Perseverance now selects its own targets to zap

Perseverance now selects its own targets to zap

Perseverance continued in Hawksbill Gap, making remote sensing observations of small portions of outcropping rock layers in search of a good spot to take a sample. Since Perseverance is in the Shenandoah Quadrangle, we are using target names from Shenandoah National Park. Some of the names last week included “Bald_Face_Mountain”, “Little_Devil_Stairs”, “Sunset_Hill”, “Luck_Hollow”, and “Moody_Creek”. Perseverance recorded nearly 400 meters of driving progress for the week of May 15-21, accumulating a total distance since landing of more than 11.8 km on Sol 446.

This image taken by Perseverance's SuperCam targets a rock on Mars named
Perseverance’s SuperCam uses AEGIS for the first time:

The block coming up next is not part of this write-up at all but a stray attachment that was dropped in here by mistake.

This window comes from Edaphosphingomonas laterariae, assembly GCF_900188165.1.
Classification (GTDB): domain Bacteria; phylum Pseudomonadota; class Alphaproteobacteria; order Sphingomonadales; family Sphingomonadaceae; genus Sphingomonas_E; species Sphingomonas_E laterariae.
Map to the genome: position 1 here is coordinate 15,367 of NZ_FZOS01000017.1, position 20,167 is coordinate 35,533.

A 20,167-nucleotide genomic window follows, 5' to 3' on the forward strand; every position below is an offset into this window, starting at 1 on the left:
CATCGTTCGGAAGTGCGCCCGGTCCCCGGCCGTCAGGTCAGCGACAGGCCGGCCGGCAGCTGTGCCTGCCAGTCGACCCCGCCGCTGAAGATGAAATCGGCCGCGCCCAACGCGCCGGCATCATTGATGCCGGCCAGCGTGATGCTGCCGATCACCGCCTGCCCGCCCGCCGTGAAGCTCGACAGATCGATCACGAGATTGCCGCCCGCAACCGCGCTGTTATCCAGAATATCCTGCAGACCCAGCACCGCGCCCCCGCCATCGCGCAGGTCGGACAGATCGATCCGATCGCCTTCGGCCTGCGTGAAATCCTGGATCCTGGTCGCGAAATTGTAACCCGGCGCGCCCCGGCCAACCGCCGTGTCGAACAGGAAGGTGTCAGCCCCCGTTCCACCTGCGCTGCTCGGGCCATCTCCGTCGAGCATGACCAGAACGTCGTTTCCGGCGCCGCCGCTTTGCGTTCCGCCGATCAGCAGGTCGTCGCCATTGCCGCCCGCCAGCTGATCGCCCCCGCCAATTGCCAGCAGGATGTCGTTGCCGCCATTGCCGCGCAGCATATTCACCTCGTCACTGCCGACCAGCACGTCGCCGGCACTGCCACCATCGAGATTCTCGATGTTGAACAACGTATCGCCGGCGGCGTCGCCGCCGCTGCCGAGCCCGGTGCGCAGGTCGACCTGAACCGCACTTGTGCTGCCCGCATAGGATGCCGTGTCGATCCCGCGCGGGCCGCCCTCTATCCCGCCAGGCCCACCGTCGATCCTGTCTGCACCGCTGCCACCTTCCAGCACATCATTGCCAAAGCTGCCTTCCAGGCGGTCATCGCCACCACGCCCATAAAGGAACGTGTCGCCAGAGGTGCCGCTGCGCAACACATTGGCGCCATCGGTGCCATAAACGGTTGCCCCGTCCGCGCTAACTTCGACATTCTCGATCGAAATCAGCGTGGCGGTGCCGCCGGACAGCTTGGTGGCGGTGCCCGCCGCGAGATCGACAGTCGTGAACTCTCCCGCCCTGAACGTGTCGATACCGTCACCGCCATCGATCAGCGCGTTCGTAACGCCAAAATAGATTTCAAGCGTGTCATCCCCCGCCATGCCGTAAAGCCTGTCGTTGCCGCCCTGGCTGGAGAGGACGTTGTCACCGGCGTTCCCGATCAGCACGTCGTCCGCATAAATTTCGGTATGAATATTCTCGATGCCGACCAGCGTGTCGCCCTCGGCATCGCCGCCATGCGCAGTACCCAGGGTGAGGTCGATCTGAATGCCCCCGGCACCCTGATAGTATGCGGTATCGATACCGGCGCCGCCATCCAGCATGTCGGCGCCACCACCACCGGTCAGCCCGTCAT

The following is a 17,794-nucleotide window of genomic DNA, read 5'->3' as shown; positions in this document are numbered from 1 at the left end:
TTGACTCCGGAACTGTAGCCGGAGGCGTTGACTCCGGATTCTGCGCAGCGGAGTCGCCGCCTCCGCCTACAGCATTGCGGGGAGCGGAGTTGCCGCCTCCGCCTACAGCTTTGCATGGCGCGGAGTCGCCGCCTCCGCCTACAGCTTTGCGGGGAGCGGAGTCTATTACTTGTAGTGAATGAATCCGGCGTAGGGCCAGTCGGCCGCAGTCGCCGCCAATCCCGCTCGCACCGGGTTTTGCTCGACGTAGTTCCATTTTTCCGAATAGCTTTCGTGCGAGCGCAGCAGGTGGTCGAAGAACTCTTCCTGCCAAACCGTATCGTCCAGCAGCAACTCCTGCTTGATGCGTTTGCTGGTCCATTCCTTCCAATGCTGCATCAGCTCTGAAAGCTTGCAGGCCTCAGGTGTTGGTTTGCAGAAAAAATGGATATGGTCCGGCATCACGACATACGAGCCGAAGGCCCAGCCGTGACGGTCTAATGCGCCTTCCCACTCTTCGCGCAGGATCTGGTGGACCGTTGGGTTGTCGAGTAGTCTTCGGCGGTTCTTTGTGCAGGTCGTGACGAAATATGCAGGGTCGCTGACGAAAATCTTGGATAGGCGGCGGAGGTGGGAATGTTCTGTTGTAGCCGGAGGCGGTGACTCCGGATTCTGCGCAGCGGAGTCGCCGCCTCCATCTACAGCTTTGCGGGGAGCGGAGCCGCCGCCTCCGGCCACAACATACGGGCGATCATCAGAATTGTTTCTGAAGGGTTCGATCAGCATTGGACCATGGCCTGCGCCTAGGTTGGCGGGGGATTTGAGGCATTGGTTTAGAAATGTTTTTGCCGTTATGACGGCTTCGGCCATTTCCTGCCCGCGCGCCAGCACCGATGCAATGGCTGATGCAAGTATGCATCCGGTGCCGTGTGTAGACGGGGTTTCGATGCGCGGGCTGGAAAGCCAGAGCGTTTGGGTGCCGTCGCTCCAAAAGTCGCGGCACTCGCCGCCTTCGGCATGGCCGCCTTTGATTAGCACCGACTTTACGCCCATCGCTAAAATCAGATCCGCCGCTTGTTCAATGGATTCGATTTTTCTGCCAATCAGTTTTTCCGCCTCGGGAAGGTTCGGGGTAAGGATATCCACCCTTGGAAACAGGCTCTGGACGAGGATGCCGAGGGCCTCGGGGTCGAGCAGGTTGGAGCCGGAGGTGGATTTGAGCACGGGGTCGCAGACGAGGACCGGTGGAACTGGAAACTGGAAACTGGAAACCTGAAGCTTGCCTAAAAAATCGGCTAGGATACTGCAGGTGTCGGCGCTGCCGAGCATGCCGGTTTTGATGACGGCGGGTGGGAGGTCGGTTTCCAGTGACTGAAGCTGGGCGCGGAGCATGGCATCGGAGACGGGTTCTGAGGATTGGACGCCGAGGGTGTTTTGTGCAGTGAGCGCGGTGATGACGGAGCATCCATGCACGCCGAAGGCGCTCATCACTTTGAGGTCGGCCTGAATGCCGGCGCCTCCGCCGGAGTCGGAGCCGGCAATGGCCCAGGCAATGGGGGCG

SuperCam Remote Micro-Image of one of the two targets selected by the AEGIS software for chemical analysis. The laser was targeting a line of ten points indicated by the red reticle. Credits: NASA/JPL-Caltech/LANL/CNES/IRAP. Download picture ›In another first, Perseverance selected two targets on Sol 442 and shot them with the SuperCam laser to determine their elemental compositions. Note that the rover itself chose the targets, not the operations team. Normally, when the mobile team selects the targets, the observations are not made until the next day. If Perseverance chooses its own targets, it can shoot them right after a drive, several hours before the rover team back on Earth has time to receive and analyze Navcam images of the rover’s new location and select targets. Having SuperCam results immediately can alert the team to unusual compositions in time to make decisions on further scans before the rover moves. The software package that enables this target selection is called Autonomous Exploration for Gathering Augmented Science, or AEGIS, and was developed at JPL for previous rover missions and adapted for SuperCam on Perseverance. AEGIS requests that Navcam images be taken, then it analyzes the images to find rocks and prioritize them for analysis based on size, brightness, and several other characteristics. It then launches a sequence in which SuperCam fires its laser to determine the chemical composition of one or two priority targets selected from the Navcam images. AEGIS testing on Perseverance began in March collecting SuperCam Remote Micro-Imager (RMI) images but not firing the laser. After tweaking several parameters in successive tests, the laser was used for the first time by AEGIS last week. The attached images show the rocks that were selected and shot. RMI images were taken after the laser shots to indicate where the laser fired. The Perseverance team plans to use AEGIS frequently from now on to provide faster data on rock composition around the rover’s path.

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